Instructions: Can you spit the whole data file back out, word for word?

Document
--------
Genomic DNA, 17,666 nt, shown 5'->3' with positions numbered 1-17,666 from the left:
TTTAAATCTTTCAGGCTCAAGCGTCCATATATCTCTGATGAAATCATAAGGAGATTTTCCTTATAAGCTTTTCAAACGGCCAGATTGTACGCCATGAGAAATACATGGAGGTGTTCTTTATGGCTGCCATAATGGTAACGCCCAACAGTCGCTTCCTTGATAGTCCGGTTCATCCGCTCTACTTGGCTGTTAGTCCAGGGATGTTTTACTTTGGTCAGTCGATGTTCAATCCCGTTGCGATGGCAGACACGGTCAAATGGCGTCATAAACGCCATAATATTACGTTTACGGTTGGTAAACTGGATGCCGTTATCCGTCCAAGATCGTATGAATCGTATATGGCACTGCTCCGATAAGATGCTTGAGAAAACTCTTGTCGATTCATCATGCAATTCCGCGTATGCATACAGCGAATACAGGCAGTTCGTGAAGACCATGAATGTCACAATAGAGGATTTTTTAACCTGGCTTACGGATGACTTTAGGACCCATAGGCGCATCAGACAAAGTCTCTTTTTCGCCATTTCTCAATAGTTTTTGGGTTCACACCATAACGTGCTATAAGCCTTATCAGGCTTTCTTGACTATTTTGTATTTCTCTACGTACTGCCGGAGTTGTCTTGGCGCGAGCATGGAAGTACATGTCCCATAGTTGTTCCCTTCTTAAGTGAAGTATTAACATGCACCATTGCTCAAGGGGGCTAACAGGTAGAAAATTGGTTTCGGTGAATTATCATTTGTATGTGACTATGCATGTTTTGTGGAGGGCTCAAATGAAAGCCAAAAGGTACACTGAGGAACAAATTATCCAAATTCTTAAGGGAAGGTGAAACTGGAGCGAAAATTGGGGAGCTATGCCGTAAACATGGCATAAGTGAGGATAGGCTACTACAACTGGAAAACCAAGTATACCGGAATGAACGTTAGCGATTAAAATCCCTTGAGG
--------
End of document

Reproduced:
Genomic DNA, 17,666 nt, shown 5'->3' with positions numbered 1-17,666 from the left:
TTTAAATCTTTCAGGCTCAAGCGTCCATATATCTCTGATGAAATCATAAGGAGATTTTCCTTATAAGCTTTTCAAACGGCCAGATTGTACGCCATGAGAAATACATGGAGGTGTTCTTTATGGCTGCCATAATGGTAACGCCCAACAGTCGCTTCCTTGATAGTCCGGTTCATCCGCTCTACTTGGCTGTTAGTCCAGGGATGTTTTACTTTGGTCAGTCGATGTTCAATCCCGTTGCGATGGCAGACACGGTCAAATGGCGTCATAAACGCCATAATATTACGTTTACGGTTGGTAAACTGGATGCCGTTATCCGTCCAAGATCGTATGAATCGTATATGGCACTGCTCCGATAAGATGCTTGAGAAAACTCTTGTCGATTCATCATGCAATTCCGCGTATGCATACAGCGAATACAGGCAGTTCGTGAAGACCATGAATGTCACAATAGAGGATTTTTTAACCTGGCTTACGGATGACTTTAGGACCCATAGGCGCATCAGACAAAGTCTCTTTTTCGCCATTTCTCAATAGTTTTTGGGTTCACACCATAACGTGCTATAAGCCTTATCAGGCTTTCTTGACTATTTTGTATTTCTCTACGTACTGCCGGAGTTGTCTTGGCGCGAGCATGGAAGTACATGTCCCATAGTTGTTCCCTTCTTAAGTGAAGTATTAACATGCACCATTGCTCAAGGGGGCTAACAGGTAGAAAATTGGTTTCGGTGAATTATCATTTGTATGTGACTATGCATGTTTTGTGGAGGGCTCAAATGAAAGCCAAAAGGTACACTGAGGAACAAATTATCCAAATTCTTAAGGGAAGGTGAAACTGGAGCGAAAATTGGGGAGCTATGCCGTAAACATGGCATAAGTGAGGATAGGCTACTACAACTGGAAAACCAAGTATACCGGAATGAACGTTAGCGATTAAAATCCCTTGAGG